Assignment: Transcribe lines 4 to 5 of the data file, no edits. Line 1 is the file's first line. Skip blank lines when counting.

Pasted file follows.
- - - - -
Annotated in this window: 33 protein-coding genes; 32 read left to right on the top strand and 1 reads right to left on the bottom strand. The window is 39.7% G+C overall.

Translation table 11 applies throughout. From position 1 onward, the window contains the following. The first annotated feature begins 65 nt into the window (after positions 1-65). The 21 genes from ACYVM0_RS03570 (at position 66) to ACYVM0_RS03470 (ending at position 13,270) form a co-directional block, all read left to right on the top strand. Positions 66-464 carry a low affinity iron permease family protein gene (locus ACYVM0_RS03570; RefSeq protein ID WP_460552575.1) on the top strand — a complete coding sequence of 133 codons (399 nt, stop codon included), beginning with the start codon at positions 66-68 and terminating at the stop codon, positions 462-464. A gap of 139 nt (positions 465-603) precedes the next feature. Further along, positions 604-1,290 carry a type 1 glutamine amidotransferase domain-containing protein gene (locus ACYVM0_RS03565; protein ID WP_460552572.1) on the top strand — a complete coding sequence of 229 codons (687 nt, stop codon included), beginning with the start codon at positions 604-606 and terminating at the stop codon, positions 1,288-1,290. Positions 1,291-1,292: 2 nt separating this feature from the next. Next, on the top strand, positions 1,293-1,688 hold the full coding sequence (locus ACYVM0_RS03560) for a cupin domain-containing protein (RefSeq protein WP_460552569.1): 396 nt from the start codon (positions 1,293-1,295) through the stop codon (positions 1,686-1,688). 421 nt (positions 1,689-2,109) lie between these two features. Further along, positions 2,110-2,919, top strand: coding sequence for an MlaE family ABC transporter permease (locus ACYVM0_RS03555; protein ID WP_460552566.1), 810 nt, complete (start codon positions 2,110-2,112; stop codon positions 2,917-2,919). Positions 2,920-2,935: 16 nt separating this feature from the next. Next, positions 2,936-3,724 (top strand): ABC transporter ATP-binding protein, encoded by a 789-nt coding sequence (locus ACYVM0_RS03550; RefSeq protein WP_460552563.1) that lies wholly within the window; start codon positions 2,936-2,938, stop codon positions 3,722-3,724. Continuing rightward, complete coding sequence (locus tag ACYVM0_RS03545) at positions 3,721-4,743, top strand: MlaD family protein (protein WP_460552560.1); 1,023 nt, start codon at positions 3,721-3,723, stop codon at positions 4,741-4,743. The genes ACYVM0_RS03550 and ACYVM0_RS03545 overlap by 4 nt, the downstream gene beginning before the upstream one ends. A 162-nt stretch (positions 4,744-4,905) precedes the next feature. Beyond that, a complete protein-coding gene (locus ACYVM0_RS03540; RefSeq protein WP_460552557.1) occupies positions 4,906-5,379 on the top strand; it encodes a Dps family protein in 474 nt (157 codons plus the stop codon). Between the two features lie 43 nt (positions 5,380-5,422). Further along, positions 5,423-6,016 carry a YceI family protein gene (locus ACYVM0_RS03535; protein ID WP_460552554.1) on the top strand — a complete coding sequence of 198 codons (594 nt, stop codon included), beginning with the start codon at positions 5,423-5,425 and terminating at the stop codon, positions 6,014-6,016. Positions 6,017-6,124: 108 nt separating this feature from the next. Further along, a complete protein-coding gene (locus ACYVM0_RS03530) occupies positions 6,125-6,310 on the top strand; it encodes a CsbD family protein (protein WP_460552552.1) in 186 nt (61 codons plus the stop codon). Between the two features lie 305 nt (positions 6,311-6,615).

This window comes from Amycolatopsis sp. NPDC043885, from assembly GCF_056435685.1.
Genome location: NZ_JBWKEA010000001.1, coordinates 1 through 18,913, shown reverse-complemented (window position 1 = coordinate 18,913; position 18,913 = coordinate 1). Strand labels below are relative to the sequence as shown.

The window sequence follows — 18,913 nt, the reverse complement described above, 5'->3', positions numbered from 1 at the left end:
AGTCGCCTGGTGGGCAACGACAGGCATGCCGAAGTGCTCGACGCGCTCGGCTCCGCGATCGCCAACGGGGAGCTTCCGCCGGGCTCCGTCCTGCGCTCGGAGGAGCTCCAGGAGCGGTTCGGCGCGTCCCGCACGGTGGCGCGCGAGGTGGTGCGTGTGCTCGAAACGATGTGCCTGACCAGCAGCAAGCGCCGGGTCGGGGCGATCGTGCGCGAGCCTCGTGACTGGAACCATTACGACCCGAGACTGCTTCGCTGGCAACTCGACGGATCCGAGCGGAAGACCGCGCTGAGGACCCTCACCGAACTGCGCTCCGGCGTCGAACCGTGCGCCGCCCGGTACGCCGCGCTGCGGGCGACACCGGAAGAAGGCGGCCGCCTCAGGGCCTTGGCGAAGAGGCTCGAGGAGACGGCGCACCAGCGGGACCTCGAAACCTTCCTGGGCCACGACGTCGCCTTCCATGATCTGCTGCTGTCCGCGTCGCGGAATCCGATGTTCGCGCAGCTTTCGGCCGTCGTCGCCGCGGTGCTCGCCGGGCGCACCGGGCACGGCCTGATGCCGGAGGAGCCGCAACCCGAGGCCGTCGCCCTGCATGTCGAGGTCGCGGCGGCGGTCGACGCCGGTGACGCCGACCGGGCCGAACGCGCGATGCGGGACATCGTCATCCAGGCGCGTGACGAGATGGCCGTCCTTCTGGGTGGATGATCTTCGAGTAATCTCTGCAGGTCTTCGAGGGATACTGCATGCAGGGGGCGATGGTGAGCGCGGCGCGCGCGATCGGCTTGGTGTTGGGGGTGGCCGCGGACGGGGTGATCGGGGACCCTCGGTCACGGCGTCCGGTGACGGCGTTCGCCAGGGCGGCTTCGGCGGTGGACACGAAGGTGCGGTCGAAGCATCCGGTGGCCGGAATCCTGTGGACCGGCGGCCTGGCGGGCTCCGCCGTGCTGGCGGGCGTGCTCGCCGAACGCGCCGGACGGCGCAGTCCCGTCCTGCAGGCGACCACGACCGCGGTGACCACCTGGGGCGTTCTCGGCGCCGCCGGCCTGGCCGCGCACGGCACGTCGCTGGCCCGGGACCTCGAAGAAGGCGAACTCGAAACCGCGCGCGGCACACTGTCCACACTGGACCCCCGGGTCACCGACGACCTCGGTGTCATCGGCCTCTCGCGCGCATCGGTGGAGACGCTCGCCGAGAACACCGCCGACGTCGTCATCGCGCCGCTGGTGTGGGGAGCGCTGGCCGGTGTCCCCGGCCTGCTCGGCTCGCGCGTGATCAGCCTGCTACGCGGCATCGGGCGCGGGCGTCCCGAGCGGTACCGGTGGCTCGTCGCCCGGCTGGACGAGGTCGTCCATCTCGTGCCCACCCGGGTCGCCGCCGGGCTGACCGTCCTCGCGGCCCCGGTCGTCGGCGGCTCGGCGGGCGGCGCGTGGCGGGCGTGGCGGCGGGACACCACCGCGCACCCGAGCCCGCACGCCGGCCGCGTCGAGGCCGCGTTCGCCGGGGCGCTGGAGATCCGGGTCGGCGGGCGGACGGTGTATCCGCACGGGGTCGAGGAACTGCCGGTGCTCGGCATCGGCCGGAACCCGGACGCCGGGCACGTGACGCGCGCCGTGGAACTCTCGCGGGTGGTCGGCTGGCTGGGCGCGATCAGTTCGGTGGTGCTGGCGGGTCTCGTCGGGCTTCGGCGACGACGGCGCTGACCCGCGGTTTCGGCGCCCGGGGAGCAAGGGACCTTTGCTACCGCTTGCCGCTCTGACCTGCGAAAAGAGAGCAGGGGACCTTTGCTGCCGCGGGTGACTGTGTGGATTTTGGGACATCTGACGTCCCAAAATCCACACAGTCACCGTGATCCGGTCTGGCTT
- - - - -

Genome location: NZ_JBWKEA010000001.1, coordinates 1 through 18,913, shown reverse-complemented (window position 1 = coordinate 18,913; position 18,913 = coordinate 1). Strand labels below are relative to the sequence as shown.

The window sequence follows — 18,913 nt, the reverse complement described above, 5'->3', positions numbered from 1 at the left end: